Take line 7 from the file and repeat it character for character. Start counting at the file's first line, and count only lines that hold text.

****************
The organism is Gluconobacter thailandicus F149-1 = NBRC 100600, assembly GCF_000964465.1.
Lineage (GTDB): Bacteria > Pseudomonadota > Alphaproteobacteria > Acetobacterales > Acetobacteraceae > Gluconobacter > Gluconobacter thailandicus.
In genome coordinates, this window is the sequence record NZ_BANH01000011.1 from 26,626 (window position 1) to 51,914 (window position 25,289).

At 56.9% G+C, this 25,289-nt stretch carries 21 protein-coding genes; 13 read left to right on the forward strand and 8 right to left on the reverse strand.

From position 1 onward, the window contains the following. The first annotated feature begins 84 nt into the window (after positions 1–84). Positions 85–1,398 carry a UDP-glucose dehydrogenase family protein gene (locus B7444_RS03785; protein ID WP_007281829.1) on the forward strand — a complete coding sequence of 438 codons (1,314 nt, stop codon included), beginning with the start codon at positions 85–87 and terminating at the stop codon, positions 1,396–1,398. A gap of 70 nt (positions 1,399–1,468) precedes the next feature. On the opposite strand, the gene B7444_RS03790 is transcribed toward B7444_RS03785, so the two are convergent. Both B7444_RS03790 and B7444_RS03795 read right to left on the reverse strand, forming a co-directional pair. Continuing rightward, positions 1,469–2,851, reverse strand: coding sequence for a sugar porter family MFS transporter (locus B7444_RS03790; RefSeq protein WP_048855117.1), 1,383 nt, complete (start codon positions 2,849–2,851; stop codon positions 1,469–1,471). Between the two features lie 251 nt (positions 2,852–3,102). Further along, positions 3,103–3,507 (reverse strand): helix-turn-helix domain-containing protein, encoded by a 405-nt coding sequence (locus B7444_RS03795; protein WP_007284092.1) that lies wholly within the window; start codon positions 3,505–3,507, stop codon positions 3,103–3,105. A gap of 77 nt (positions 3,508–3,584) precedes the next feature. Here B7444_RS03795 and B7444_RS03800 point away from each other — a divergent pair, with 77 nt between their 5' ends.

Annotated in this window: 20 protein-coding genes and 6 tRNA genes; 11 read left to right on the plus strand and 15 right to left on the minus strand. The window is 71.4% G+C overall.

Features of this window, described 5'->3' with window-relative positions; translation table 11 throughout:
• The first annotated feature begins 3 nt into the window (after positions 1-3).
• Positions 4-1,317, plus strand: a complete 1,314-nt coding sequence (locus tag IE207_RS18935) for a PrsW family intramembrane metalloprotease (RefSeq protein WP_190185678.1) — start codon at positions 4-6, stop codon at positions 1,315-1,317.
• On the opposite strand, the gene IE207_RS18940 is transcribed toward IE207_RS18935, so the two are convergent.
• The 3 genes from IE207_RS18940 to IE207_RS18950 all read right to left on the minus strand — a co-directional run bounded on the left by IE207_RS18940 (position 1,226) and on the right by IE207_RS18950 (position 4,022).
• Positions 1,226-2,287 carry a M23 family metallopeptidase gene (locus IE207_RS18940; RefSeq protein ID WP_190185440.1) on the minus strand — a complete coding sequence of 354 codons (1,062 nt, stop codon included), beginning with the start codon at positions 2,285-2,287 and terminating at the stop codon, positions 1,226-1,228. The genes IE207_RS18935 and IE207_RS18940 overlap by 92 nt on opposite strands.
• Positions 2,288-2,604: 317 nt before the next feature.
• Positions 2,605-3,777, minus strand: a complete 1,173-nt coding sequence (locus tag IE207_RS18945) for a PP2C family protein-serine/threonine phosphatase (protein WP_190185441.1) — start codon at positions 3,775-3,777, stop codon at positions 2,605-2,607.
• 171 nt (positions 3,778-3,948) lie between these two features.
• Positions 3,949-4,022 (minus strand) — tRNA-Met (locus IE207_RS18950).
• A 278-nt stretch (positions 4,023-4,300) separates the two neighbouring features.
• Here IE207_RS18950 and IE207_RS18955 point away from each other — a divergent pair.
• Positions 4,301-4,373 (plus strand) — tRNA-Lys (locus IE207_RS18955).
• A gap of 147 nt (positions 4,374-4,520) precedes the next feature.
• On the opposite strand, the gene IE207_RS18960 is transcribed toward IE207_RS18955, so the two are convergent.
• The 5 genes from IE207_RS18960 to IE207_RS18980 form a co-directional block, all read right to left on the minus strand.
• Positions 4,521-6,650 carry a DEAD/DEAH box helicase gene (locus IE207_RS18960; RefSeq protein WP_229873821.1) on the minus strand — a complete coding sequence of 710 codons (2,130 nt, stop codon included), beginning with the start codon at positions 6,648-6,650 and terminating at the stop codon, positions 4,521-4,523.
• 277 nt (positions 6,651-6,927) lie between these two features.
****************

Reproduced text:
Features of this window, described 5'->3' with window-relative positions; translation table 11 throughout: